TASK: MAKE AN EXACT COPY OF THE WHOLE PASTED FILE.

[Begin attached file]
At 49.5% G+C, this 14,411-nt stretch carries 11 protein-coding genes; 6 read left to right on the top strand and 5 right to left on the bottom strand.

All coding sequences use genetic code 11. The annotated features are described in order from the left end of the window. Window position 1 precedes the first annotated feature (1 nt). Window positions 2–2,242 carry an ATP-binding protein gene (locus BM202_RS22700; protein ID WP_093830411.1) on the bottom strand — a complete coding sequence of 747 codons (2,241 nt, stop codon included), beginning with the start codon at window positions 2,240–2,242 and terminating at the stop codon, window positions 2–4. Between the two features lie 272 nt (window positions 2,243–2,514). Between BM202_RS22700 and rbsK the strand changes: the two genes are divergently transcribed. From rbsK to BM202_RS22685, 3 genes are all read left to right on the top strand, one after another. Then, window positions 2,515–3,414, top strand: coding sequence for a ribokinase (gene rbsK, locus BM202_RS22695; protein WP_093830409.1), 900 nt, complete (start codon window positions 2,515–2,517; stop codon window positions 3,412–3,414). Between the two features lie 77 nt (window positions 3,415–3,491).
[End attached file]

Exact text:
At 49.5% G+C, this 14,411-nt stretch carries 11 protein-coding genes; 6 read left to right on the top strand and 5 right to left on the bottom strand.

All coding sequences use genetic code 11. The annotated features are described in order from the left end of the window. Window position 1 precedes the first annotated feature (1 nt). Window positions 2–2,242 carry an ATP-binding protein gene (locus BM202_RS22700; protein ID WP_093830411.1) on the bottom strand — a complete coding sequence of 747 codons (2,241 nt, stop codon included), beginning with the start codon at window positions 2,240–2,242 and terminating at the stop codon, window positions 2–4. Between the two features lie 272 nt (window positions 2,243–2,514). Between BM202_RS22700 and rbsK the strand changes: the two genes are divergently transcribed. From rbsK to BM202_RS22685, 3 genes are all read left to right on the top strand, one after another. Then, window positions 2,515–3,414, top strand: coding sequence for a ribokinase (gene rbsK, locus BM202_RS22695; protein WP_093830409.1), 900 nt, complete (start codon window positions 2,515–2,517; stop codon window positions 3,412–3,414). Between the two features lie 77 nt (window positions 3,415–3,491).